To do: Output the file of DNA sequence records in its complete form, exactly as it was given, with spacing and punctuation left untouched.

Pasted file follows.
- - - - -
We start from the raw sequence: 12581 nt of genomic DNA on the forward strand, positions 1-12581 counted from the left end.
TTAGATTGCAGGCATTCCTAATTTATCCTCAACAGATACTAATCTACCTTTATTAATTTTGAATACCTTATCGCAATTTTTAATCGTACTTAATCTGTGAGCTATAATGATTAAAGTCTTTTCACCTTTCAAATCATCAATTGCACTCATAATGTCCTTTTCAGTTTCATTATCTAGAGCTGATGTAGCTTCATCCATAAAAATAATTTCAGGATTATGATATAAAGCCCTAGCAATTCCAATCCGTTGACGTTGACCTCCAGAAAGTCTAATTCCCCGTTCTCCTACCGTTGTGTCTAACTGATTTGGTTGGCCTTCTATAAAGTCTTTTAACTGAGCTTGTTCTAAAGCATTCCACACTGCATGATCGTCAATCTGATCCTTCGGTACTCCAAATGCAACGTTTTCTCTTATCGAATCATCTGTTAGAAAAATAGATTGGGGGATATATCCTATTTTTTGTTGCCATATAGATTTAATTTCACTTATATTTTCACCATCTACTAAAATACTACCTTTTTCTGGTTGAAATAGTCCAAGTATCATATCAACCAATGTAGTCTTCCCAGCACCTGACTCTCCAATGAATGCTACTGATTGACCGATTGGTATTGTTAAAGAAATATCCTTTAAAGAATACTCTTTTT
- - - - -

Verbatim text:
We start from the raw sequence: 12581 nt of genomic DNA on the forward strand, positions 1-12581 counted from the left end.
TTAGATTGCAGGCATTCCTAATTTATCCTCAACAGATACTAATCTACCTTTATTAATTTTGAATACCTTATCGCAATTTTTAATCGTACTTAATCTGTGAGCTATAATGATTAAAGTCTTTTCACCTTTCAAATCATCAATTGCACTCATAATGTCCTTTTCAGTTTCATTATCTAGAGCTGATGTAGCTTCATCCATAAAAATAATTTCAGGATTATGATATAAAGCCCTAGCAATTCCAATCCGTTGACGTTGACCTCCAGAAAGTCTAATTCCCCGTTCTCCTACCGTTGTGTCTAACTGATTTGGTTGGCCTTCTATAAAGTCTTTTAACTGAGCTTGTTCTAAAGCATTCCACACTGCATGATCGTCAATCTGATCCTTCGGTACTCCAAATGCAACGTTTTCTCTTATCGAATCATCTGTTAGAAAAATAGATTGGGGGATATATCCTATTTTTTGTTGCCATATAGATTTAATTTCACTTATATTTTCACCATCTACTAAAATACTACCTTTTTCTGGTTGAAATAGTCCAAGTATCATATCAACCAATGTAGTCTTCCCAGCACCTGACTCTCCAATGAATGCTACTGATTGACCGATTGGTATTGTTAAAGAAATATCCTTTAAAGAATACTCTTTTT